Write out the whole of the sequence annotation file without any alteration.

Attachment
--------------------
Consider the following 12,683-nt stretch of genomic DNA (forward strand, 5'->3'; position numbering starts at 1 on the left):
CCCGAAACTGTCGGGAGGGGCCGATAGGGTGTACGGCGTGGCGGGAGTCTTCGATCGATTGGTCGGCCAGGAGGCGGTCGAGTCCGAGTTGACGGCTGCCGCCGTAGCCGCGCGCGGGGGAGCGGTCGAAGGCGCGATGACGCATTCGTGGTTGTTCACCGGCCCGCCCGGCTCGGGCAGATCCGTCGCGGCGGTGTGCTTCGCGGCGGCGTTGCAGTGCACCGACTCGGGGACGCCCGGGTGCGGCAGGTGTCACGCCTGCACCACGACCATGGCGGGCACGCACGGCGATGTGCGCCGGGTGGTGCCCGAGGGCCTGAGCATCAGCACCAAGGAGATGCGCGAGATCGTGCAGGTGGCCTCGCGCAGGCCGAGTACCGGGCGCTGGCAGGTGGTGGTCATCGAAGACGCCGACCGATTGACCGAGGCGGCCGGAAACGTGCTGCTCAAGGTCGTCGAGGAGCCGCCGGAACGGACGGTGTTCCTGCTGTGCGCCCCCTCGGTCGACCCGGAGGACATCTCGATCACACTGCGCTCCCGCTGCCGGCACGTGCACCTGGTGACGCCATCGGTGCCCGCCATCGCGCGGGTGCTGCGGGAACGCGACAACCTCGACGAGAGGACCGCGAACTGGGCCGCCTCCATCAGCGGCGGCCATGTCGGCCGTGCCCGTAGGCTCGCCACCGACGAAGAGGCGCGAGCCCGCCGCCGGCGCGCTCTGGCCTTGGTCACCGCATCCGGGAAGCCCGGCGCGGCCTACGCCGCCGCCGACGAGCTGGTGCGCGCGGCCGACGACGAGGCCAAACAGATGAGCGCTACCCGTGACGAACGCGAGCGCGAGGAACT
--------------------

Consider the following 12,683-nt stretch of genomic DNA (forward strand, 5'->3'; position numbering starts at 1 on the left):
CCCGAAACTGTCGGGAGGGGCCGATAGGGTGTACGGCGTGGCGGGAGTCTTCGATCGATTGGTCGGCCAGGAGGCGGTCGAGTCCGAGTTGACGGCTGCCGCCGTAGCCGCGCGCGGGGGAGCGGTCGAAGGCGCGATGACGCATTCGTGGTTGTTCACCGGCCCGCCCGGCTCGGGCAGATCCGTCGCGGCGGTGTGCTTCGCGGCGGCGTTGCAGTGCACCGACTCGGGGACGCCCGGGTGCGGCAGGTGTCACGCCTGCACCACGACCATGGCGGGCACGCACGGCGATGTGCGCCGGGTGGTGCCCGAGGGCCTGAGCATCAGCACCAAGGAGATGCGCGAGATCGTGCAGGTGGCCTCGCGCAGGCCGAGTACCGGGCGCTGGCAGGTGGTGGTCATCGAAGACGCCGACCGATTGACCGAGGCGGCCGGAAACGTGCTGCTCAAGGTCGTCGAGGAGCCGCCGGAACGGACGGTGTTCCTGCTGTGCGCCCCCTCGGTCGACCCGGAGGACATCTCGATCACACTGCGCTCCCGCTGCCGGCACGTGCACCTGGTGACGCCATCGGTGCCCGCCATCGCGCGGGTGCTGCGGGAACGCGACAACCTCGACGAGAGGACCGCGAACTGGGCCGCCTCCATCAGCGGCGGCCATGTCGGCCGTGCCCGTAGGCTCGCCACCGACGAAGAGGCGCGAGCCCGCCGCCGGCGCGCTCTGGCCTTGGTCACCGCATCCGGGAAGCCCGGCGCGGCCTACGCCGCCGCCGACGAGCTGGTGCGCGCGGCCGACGACGAGGCCAAACAGATGAGCGCTACCCGTGACGAACGCGAGCGCGAGGAACT